You know, you’d think criminals would have the good sense to stay locked up after they’re thrown in prison, but the pesky buggers are always trying to break out. No matter how hard we try and make it for them, they keep trying. I think it’s because they’re so persistent. That’s what you need to break out of prison, after all; persistence. The developers of Escapists definitely agree, because their game is all about being persistent, and they continued with the Nintendo Switch version known as The Escapists: Complete Edition.
The Escapists: Complete Edition is a simple pixelated indie about escaping from a prison using a variety of games. Now I must confess, from the get-go I’m a little confused as to why The Escapists even came out on Switch, considering the fact that its sequel (which we reviewed recently) has been out for a while, and I think the latter is a bit more polished. I suppose Team 17 figured some people liked the original better.
At its core, The Escapist: Complete Edition is a game about routine. You’re thrown into a prison and expected to follow the daily routine of a prisoner, moving from roll call to meals to your prison gig. Along the way, you meet other prisoners and pick up little jobs from them to get some cash, and you have a few places where you can pick up loot. While the game’s opening tutorial does a pretty good job explaining the basics (like moving around, using inventory, etc.), after that you’re pretty much on your own.
Now, this is a good thing in that it pushes you to explore more and sorta work out what your options are. It’s a bad thing in that it’s a bit *too* broad. You do kind of put together a lot by just sandboxing it up, but after a while, you’re just kinda doing the same thing over and over again. The Escapists: Complete Edition is really a mish-mash of lots of game elements. You’ve got basic crafting which allows you to make new items. There’s a sort of RPG element whereby you level up your stats, but it involves so much grinding you’ll think you’re a pro skater. I’m really not exaggerating, you level up each of your three stats (intelligence, speed, and strength) by mashing or pushing buttons.
The thing is, whether inadvertently or not, the game ends up kind of replicating the dullness of prison. Many documentaries and films point out that one of the worst parts of prison is how repetitive and boring it can be, and The Escapists: Complete Edition does kind of capture that. The daily routine is maintained strictly, and you’re expected to adhere lest you draw the ire of the guards. Aside from your ‘fatigue’ and ‘health’, there’s a ‘heat’ meter which measures just how cross the guards are with you, and failing to keep up with the routine can get you their ire.
Having said that, the guards are surprisingly easy to get around. This is because the game’s AI is really not that focused. If guards get angry with you, they’ll chase you around and then you can run in circles to lose them Benny Hill style. Sometimes starting a fight with one guard will get another to intervene, others they’ll just mind their own business. And sometimes you’ll get away with something really cool and the game will automatically ‘catch’ you despite nobody seeing you do it.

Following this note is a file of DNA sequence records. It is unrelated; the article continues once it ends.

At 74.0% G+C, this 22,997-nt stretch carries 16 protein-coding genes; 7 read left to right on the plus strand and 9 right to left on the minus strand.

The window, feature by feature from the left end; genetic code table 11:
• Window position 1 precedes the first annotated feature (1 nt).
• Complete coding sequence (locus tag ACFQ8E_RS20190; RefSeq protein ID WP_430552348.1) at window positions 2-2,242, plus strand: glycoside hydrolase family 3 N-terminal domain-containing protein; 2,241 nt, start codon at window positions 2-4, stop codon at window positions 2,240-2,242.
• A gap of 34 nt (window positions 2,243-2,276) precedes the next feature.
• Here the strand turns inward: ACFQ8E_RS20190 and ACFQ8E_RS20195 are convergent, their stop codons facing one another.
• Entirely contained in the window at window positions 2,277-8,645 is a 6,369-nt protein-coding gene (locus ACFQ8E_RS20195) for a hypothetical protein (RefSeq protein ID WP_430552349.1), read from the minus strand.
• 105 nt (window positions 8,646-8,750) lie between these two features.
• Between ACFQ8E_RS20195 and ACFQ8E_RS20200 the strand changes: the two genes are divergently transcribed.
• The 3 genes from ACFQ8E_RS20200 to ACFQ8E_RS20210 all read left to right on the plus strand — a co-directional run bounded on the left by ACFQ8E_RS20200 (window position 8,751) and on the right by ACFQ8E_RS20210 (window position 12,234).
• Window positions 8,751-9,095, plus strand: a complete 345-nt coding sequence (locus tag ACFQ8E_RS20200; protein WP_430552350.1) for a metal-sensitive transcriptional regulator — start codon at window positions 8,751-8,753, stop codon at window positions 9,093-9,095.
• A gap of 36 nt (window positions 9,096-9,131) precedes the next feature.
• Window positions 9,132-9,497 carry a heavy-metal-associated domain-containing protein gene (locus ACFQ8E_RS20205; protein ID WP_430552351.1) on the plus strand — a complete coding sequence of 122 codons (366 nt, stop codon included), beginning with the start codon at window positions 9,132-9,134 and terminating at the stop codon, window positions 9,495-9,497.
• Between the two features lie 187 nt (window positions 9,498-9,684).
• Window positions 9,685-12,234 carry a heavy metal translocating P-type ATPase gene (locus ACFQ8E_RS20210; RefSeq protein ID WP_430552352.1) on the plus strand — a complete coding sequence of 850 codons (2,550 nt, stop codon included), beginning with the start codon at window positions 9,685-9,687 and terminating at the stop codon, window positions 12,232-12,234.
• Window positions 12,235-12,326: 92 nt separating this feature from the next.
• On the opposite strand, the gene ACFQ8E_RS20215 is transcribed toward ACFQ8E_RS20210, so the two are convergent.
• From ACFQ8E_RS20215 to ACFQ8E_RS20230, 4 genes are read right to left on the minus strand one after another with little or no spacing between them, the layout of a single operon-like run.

In many ways, the game feels wonky and wibbly wobbly. And yet I can’t stop playing it. Like many indies, The Escapists: Complete Edition is unpolished in a ton of instances but still ends up feeling engaging. I think it’s because despite all the wishy-washy lack of direction, you still know what you need to do and you’re working towards a clear goal. After spending a few hours (and cheating a bit by consulting the wiki) I have a good idea of what to do.
The Escapists: Complete Edition is a game that definitely has a ton it can work on, but it’s still a game that will likely grab hold of you and mess with your head until you can complete its various escapes. This Switch edition features an absolute boatload of content, and you’re getting a mess of DLC for the asking price, so there’s no chance you’ll run out of daring escapes to pull off.
In some of the ‘hard’ levels, however, the game just ends up feeling unfair. The thing is, one of the worst things about Escapists is how much it relies on what we in the game community call RNG. Essentially, getting items is probably the most important thing you do while plotting an escape, and it’s pretty tricky to get good items if you’re outta luck. This is where the wait comes in. But while the easier modes offer you lots of chances to get gear, in hard mode you risk your neck more to get it, and if the RNG angels don’t have your back, you’re outta luck. Again, having said all that, Escapists is still a hell of a game.
The Escapists: Complete Edition was reviewed using a Nintendo Switch digital download code of the game provided by Team 17. The game was previously launched and is available on PlayStation 4, Xbox One and PC via digital store releases. We don’t discuss review scores with publishers or developers prior to the review being published (click here for more information about our review policy).
• Open-ended gameplay
• An immersive simulation of prison life
• Intuitive UI
• All previously released content in one package
• Levelling up feels grindy
• Crafting system feels too obscure